For the past two weeks an online debate has been raging, well not forest fire hot but more than a smoldering bunch of cigarette butts in an ashtray, concerning the authenticity of the trans-Caucasian embroidery pictured above.
It is being offered for sale in Paris, consigned by parvis nemati former sleaze-bottom NY City carpet dealer who's been living the high life outside Paris, France for the past almost decade. Guess NY got too small for him after his 30 year plus legendary reputation as a slippery character must have become too much to live with, forcing the transcontinental move.
RK does not follow, nor are we interested, in such time-wasting internet discussions. In fact we're completely disinterested in what goes on at these punditeries where those who less than half know something about antique rug argue with those who know almost nothing.
Well, it's a free country and on the net anyone can voice an opinion pretending to be, or is it just wanting to be, part of the action. Ninety-nine point nine percent of these people have nothing rug-wise to their name other than that desire.
RK had already seen the online auction catalog but we did not know of the swirling dust-storm of nonsense it had riled up until a good friend of ours who spends time perusing several of these internet dens of rugubiquity emailed us.
He, regrettably for his carpet-dealing resume, declared the embroidery an 'obvious' fake. And when we mentioned he was wrong and we believed it to be not a fake, or repro, but just a later, circa 1750, example that was rather ugly and probably laden with several periods of restoration he dug his heels in and tried to convince us we were wrong.
Afterwards several other rug buddies emailed us portions of the ongoing discussion, which by the way, began with a number of participants oohhing and ahhing.
That all soon changed as someone raised the spectre it was a "F-a-k-e", causing major recanting of those ohs and ahs.
One lumper who had just some hours before thought the embroidery was great wrote " it doesn't pass the smell test", like it was a glass of vintage chateau neuf de pape that suddenly became an odiferous miasma of dankness.
He was not alone.
These online discussions located mostly on what we call farce.book have a small group of scribblers, like turk0tek.com, that are considered the big guns, ie those who know their stuff, by a larger group of responders.
The is it fake embroidery brought out one of them, michael bischof, someone who we are sure is familar to long time avid RK readers.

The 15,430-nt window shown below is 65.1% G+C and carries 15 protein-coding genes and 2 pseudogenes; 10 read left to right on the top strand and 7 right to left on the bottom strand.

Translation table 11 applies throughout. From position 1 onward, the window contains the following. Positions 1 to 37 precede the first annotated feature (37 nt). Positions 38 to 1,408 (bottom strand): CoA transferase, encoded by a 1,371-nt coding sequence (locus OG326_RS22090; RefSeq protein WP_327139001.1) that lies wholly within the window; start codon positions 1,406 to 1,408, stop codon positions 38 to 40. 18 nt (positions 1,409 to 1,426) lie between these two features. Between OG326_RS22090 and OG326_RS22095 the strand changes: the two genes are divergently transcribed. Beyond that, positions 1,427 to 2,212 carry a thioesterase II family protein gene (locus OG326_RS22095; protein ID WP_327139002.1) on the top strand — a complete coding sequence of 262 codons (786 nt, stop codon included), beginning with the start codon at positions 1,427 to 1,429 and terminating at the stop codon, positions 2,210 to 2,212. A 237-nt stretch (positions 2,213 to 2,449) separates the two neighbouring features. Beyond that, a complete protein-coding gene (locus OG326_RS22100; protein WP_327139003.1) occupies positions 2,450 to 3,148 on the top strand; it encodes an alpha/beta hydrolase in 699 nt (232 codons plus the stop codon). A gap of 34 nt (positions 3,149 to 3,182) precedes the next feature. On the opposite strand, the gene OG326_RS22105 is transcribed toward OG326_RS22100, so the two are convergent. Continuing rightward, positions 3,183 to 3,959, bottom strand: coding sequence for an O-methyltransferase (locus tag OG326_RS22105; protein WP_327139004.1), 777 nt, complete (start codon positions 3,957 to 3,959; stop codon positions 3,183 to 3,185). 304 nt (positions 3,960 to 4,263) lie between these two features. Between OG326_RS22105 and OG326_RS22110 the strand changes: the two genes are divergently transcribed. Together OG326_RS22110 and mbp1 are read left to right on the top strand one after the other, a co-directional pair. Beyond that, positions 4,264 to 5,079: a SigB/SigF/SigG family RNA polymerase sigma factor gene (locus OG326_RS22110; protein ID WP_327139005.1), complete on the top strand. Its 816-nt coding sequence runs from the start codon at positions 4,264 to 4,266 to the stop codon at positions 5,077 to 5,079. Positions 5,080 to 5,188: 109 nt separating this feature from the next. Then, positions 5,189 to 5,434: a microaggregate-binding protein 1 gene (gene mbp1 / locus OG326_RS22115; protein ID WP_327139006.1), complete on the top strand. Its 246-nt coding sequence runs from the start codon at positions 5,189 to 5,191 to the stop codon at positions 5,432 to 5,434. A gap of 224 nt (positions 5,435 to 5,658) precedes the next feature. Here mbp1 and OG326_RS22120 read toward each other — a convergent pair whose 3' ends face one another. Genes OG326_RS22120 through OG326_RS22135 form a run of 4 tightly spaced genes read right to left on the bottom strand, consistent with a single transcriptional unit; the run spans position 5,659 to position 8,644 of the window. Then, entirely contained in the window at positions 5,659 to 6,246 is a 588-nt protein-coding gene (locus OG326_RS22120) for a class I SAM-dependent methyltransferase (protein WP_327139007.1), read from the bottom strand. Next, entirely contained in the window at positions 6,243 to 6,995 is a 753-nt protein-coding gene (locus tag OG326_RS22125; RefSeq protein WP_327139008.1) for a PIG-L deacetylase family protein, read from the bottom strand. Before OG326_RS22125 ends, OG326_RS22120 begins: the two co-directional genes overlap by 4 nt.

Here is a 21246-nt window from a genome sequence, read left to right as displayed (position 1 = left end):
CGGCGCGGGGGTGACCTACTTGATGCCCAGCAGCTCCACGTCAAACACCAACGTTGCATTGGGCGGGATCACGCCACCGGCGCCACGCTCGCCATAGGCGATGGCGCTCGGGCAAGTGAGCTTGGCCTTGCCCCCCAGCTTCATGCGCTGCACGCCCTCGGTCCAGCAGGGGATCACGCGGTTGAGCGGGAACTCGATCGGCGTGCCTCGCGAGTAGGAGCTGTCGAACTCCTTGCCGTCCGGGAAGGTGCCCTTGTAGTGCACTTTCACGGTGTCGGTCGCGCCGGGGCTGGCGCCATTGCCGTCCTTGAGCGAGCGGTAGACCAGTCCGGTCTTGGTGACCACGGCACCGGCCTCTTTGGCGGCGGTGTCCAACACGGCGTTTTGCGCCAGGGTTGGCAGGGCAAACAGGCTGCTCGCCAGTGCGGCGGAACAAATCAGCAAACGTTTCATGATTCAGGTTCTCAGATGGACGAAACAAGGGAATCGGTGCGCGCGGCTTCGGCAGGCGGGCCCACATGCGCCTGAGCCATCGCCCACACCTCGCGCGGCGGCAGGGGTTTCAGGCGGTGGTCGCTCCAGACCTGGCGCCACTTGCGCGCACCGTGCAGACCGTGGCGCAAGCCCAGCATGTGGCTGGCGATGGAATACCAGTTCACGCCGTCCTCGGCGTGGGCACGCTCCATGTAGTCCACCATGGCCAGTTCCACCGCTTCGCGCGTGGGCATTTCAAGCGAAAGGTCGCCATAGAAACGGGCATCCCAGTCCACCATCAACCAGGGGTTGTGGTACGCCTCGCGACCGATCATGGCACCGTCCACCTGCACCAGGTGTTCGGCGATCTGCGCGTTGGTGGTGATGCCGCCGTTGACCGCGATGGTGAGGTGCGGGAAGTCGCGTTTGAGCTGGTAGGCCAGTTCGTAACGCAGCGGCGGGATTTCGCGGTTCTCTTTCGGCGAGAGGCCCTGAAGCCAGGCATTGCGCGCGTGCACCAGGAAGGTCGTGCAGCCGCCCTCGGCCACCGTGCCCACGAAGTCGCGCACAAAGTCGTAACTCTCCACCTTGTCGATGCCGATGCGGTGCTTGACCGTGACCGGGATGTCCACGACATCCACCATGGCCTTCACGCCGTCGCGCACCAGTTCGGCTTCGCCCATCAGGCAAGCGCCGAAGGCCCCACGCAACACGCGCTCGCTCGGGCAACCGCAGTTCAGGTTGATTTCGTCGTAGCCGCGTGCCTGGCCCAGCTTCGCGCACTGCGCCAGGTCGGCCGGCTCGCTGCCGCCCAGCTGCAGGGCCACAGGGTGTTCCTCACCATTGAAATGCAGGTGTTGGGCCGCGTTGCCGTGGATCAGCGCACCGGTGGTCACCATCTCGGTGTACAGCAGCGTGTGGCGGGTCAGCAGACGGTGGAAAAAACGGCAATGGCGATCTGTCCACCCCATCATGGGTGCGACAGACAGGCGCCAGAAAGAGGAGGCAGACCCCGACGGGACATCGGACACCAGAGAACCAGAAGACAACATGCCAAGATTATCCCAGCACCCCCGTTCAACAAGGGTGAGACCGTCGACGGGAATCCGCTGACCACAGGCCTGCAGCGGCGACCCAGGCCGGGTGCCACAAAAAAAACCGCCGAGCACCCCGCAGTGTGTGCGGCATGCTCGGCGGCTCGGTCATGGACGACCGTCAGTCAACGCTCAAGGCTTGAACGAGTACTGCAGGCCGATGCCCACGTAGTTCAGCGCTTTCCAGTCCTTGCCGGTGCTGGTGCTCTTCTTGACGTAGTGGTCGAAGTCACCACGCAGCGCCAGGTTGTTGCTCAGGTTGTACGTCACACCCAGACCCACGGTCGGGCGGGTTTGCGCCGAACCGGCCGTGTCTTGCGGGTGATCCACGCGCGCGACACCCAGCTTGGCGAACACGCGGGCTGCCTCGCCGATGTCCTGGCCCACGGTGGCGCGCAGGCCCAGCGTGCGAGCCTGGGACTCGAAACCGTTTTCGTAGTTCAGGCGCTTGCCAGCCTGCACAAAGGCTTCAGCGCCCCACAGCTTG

Anyway, misguided michael offer up a sack full of reasons why the embroidery was the fake he claimed. Too bad none of them were bullseyes, or even hit the target. Misses were as good as miles here.
Anyway, one of those who emailed us parts of the discussion asked if we wanted to wade in, and we said no. But after reading more of the blind leading the deaf and blind we decided, foolishly, to offer up our opinion formerly expressed only in private.
Immediately we were accused by bischof, aka big mouth mike, of not knowing what we were talking about, as well as his claiming we go around declaring fakes but do not document or explain why.
Calling us guilty of "charlanatry", his English ain't the Kings, he went on to even claim the two remarkable, and quite famous, trans-Caucasian embroideries in our collection were 'faded', a claim he half-wittedly forwarded was a sign of authenticity, and unfaded colors a sign of fakes.
See, the one in the Paris auction had color that, to misguided mike, looked suspicious, ie unfaded. And the only reason we brought our two pieces into the discussion was because their dyes are still vibrant and rich, surely not in any way "faded"
The sale is tomorrow but, regardless what the embroidery sells for, nothing about its authenticity will be proven or decided. It could sell for alot, a dummy with a fat checkbook could buy it. Or it could sell for a cheap price, which would not surprise us as it is late and ugly. Or it could remain unsold.
We are willing to bet our opinion is correct, but could care less what happens, for "Were it an early example, we would be trying to buy it and not talking about it".
Here are our two embroideries
Corner fragment "trans-Caucasian" embroidery, circa 1500 or earlier, RK collection; published Kelim Soumak Carpet and Cloth: Classic Weaving of the Caucasus, 1990
Archetype, fragmented and cut-in-half-horizontally, cross-stitch trans-Caucasian embroidery with cartouche and box border, as well as most probably a large cartouche type central medallion; RK collection; published Kelim Soumak Carpet and Cloth: Classic weaving of the Caucasus, 1990